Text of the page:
Marching in a Melancholy Time

The court has spoken. We can gather on East 49th Street, in the shadow of the UN, shouting our lungs out against the war. But we can't march beyond that cul de sac. Unless this ruling is overturned—or violated—we'll be cornered. It's a good metaphor for my state of mind.

Civil rights, abortion rights, AIDS funding, no nukes, earth first: You name it; I've acted up. But this protest feels nothing like the ones I attended on a regular basis back when the world seemed changeable by other than military means. Those rampaging longhairs in films about the '60s: I was one. You might have found me running with a wet T-shirt around my face to protect me from tear gas. I might have been carrying a placard or a rock. In those days, I never doubted the power of massing and resisting. It was easy to tap my rage when I believed it mattered. Now I don't. That's why I'm marching on Saturday.

Power to who? A 1969 anti-war demo on Wall Street.
photo: Fred W. McDarrah
Power to who? A 1969 anti-war demo on Wall Street.

Allow me to date myself. In the first grade, I got my own dog tag, a prize for being a kid during the Korean War. It was supposed to identify me and my blood type in the event of a nuclear attack. In air-raid drills, the teacher told us to get under our desks and face away from Manhattan. That way, we wouldn't be blinded by the A-bomb that might hit Times Square, miles from our home in the unimportant Bronx. I did as I was told because it was kind of scary, kind of fun—like reading a horror comic. This was about a decade before students stopped taking cover, as a statement of dissent. Back then, no one marched for peace—or so I thought until I was old enough to travel to Greenwich Village.

Wearing sandals in my neighborhood was a good way to get your feet stomped, so I didn't put them on until I got to Washington Square. Then I was ready to sit in a café, sipping coffee that tasted like nothing people drank in the Bronx. One Sunday, while getting into my beatnik costume, I saw something weird under the arch: a knot of well-dressed people standing in silence. They looked a little like the space invaders in those movies where you couldn't tell the aliens from real people. In fact, they were Quakers witnessing for peace at the height of the Cold War.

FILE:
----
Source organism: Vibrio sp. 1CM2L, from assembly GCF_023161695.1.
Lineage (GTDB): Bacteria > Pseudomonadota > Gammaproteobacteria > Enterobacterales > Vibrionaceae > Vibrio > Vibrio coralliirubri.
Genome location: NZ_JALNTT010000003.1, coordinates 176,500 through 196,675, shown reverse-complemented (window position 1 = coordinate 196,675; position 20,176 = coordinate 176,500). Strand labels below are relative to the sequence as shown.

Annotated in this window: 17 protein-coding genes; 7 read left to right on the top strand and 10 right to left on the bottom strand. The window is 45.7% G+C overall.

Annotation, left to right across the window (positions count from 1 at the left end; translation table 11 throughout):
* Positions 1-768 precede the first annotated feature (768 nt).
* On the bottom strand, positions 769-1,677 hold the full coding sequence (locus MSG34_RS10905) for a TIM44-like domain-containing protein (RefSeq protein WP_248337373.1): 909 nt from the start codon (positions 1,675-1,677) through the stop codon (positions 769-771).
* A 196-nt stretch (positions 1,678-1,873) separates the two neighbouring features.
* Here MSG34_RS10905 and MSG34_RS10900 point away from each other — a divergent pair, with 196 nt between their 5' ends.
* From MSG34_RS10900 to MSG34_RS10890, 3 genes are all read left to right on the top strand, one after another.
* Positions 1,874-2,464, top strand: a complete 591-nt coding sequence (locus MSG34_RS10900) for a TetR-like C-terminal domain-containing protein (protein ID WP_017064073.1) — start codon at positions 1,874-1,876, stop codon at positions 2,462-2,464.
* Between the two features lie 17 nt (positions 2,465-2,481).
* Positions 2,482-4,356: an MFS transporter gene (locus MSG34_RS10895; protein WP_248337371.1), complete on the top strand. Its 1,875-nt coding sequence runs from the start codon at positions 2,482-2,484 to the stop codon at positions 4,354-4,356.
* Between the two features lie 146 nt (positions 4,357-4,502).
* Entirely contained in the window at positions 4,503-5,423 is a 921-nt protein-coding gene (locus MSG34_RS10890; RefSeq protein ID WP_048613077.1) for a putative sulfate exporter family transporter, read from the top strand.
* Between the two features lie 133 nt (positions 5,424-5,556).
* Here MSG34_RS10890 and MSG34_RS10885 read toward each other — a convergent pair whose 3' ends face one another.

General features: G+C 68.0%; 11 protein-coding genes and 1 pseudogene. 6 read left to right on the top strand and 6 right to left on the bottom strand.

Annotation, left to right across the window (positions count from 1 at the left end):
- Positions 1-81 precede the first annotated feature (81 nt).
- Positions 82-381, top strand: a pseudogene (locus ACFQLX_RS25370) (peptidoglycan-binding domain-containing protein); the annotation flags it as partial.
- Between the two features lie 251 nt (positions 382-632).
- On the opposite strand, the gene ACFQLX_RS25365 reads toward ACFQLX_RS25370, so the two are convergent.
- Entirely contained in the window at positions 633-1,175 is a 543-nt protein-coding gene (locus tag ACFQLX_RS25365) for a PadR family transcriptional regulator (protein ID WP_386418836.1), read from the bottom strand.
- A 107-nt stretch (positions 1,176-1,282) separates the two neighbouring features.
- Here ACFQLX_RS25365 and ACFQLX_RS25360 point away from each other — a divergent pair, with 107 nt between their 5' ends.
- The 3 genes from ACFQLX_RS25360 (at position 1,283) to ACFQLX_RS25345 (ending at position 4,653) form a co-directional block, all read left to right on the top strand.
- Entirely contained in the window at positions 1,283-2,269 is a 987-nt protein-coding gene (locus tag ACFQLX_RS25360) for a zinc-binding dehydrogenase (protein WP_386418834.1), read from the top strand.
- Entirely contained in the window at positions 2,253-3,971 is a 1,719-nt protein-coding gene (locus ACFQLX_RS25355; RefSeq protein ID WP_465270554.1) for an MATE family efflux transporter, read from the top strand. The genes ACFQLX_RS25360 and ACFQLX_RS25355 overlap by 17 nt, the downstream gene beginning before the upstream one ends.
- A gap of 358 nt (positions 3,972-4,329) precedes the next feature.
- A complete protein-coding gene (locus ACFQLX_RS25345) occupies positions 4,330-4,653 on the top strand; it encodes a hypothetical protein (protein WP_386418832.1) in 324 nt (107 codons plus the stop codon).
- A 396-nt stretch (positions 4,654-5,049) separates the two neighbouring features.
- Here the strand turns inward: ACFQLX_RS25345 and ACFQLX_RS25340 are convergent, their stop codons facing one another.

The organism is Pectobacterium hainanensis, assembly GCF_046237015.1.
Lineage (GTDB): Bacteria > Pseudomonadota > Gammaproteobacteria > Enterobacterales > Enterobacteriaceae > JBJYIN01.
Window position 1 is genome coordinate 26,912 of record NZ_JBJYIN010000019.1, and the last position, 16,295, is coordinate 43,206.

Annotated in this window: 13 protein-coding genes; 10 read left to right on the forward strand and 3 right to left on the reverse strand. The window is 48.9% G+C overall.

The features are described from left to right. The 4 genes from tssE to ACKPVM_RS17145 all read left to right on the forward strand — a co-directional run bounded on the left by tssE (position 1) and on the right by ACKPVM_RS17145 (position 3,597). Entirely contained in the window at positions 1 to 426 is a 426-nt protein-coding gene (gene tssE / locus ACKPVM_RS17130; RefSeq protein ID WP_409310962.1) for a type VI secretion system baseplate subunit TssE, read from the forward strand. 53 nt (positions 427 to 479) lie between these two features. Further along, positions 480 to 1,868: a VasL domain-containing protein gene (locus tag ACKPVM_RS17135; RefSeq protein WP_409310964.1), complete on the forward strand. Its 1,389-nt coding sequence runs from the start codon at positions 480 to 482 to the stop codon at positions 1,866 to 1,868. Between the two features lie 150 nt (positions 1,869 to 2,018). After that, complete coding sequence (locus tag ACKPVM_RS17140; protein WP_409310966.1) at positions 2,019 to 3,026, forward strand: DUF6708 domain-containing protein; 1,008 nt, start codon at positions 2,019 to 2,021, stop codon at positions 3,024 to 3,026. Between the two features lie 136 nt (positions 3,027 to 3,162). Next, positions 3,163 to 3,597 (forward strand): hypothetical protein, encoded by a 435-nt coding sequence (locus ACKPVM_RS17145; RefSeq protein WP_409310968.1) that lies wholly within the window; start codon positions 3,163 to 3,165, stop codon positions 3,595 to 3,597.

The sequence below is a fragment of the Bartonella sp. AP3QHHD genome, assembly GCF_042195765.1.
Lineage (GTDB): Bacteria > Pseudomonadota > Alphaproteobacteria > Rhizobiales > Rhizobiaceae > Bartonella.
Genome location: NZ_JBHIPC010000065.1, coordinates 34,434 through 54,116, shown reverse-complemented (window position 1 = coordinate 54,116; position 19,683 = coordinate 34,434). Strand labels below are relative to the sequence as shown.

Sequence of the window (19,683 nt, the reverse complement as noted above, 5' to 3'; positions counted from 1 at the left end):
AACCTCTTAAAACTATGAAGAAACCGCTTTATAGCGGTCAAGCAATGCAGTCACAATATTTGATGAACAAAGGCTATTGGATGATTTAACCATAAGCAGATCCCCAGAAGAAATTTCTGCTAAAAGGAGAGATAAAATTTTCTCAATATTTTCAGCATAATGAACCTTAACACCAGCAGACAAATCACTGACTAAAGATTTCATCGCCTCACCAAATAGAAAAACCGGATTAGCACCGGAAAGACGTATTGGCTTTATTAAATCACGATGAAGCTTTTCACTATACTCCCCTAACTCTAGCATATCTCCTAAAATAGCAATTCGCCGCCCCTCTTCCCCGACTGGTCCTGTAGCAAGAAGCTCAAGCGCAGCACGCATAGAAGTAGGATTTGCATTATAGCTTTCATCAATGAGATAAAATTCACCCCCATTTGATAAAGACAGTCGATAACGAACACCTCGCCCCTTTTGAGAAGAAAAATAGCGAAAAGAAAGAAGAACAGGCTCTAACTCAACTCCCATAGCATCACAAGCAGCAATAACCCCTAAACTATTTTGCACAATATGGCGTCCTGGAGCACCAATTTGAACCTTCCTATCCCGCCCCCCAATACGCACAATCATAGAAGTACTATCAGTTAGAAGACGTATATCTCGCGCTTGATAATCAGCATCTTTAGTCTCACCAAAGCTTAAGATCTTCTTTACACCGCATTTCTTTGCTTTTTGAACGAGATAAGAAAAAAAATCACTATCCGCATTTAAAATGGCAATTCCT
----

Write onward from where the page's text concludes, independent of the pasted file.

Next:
They were out there every time I went to Washington Square, but I never spoke to them. They didn't look cool, and besides there was no purpose to their vigil as far as I could tell. No one could stop the arms race; you could only take cover. That's what I learned from my father. He'd been scarred by the red scare, and as a "federal employee" (actually a postman) he was worried about losing his job if I did anything political. Naturally, I was up for pissing him off.

But I might never have tried if it weren't for a small band of pinkos who survived McCarthyism in the obscurity of the Bronx. They were a bit like the Quakers, but with flannel shirts and Navajo jewelry—and they were much classier than me. I lapped up their politics like a lesson in upward mobility. As a result I went to my first civil rights march, sponsored by the Emma Lazarus League, long before I heard of Martin Luther King. It drew 3000 people at most. My father glared as I left the house for Washington. On the sidelines, men photographed the crowd. I thought they were reporters, but there was no coverage in the papers. For a week, my father went to work in a panic.

I didn't realize my most cherished ambition that day, which was to get laid, but I did find a new capacity. It was about protesting as an alternative to puking. Racism, as I knew it, made me nauseous. When I went downtown with my black friends and the cops ordered us off the street, I felt like vomiting. Now there was something I could do about it. Marching gave me a sense of possibility, along with a political button to wear with my sandals. It was the start of a long love affair with Navajo jewelry and agitating for social change.

Still, I never thought my adventures in dissent would amount to anything more than self-discovery. That changed in 1963, when I returned to Washington for another civil rights march, this time with 300,000 people. I was so tired from getting up at 4 a.m. that I fell asleep during Dr. King's speech. What I do remember is rolling through the white D.C. suburbs in a caravan of buses. All the stores were closed and no one was on the streets. But when we got to the inner city, there were black people in every window waving American flags. They saw the march as a patriotic event, not an exercise in dissent. Something in America was about to change.

I won't go into the other demos I attended in the '60s, except to say that a number of them turned violent, courtesy of the police. I saw many more heads busted for protesting than for using drugs. I'm talking hundreds at Columbia University and in Chicago during 1968. I would take off my press credentials in a riot, to lower the odds of being beaten. But the danger was part of the thrill. I was living on adrenaline, from rush to rush. Running from the cops, every hair on my arms stood up and I raced for blocks in what seemed like a flash. It was way better than speed because I was high on my power in the world. Fighting against a war waged by a system run amok. I was sure we could stop it—and we did.

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